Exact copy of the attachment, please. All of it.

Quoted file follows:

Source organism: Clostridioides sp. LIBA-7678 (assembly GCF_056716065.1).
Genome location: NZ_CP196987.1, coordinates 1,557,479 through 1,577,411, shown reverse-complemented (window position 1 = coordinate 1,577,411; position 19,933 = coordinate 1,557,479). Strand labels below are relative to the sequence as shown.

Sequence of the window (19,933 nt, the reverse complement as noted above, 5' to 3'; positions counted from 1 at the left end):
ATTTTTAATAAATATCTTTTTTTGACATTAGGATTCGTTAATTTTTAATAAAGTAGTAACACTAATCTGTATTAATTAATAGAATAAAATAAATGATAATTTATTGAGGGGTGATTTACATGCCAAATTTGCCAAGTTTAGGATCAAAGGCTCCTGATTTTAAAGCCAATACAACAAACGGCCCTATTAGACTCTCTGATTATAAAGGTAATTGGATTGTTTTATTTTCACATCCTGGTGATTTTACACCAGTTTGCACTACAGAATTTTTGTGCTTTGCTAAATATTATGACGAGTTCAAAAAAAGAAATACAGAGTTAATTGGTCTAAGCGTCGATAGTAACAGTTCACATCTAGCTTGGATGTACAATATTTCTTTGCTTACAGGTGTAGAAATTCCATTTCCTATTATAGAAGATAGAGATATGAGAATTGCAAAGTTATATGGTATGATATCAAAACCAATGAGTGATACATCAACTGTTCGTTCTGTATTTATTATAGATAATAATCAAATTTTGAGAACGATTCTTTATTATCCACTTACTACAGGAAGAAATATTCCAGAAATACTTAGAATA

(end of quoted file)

Source organism: Clostridioides sp. LIBA-7678 (assembly GCF_056716065.1).
Genome location: NZ_CP196987.1, coordinates 1,557,479 through 1,577,411, shown reverse-complemented (window position 1 = coordinate 1,577,411; position 19,933 = coordinate 1,557,479). Strand labels below are relative to the sequence as shown.

Sequence of the window (19,933 nt, the reverse complement as noted above, 5' to 3'; positions counted from 1 at the left end):
ATTTTTAATAAATATCTTTTTTTGACATTAGGATTCGTTAATTTTTAATAAAGTAGTAACACTAATCTGTATTAATTAATAGAATAAAATAAATGATAATTTATTGAGGGGTGATTTACATGCCAAATTTGCCAAGTTTAGGATCAAAGGCTCCTGATTTTAAAGCCAATACAACAAACGGCCCTATTAGACTCTCTGATTATAAAGGTAATTGGATTGTTTTATTTTCACATCCTGGTGATTTTACACCAGTTTGCACTACAGAATTTTTGTGCTTTGCTAAATATTATGACGAGTTCAAAAAAAGAAATACAGAGTTAATTGGTCTAAGCGTCGATAGTAACAGTTCACATCTAGCTTGGATGTACAATATTTCTTTGCTTACAGGTGTAGAAATTCCATTTCCTATTATAGAAGATAGAGATATGAGAATTGCAAAGTTATATGGTATGATATCAAAACCAATGAGTGATACATCAACTGTTCGTTCTGTATTTATTATAGATAATAATCAAATTTTGAGAACGATTCTTTATTATCCACTTACTACAGGAAGAAATATTCCAGAAATACTTAGAATA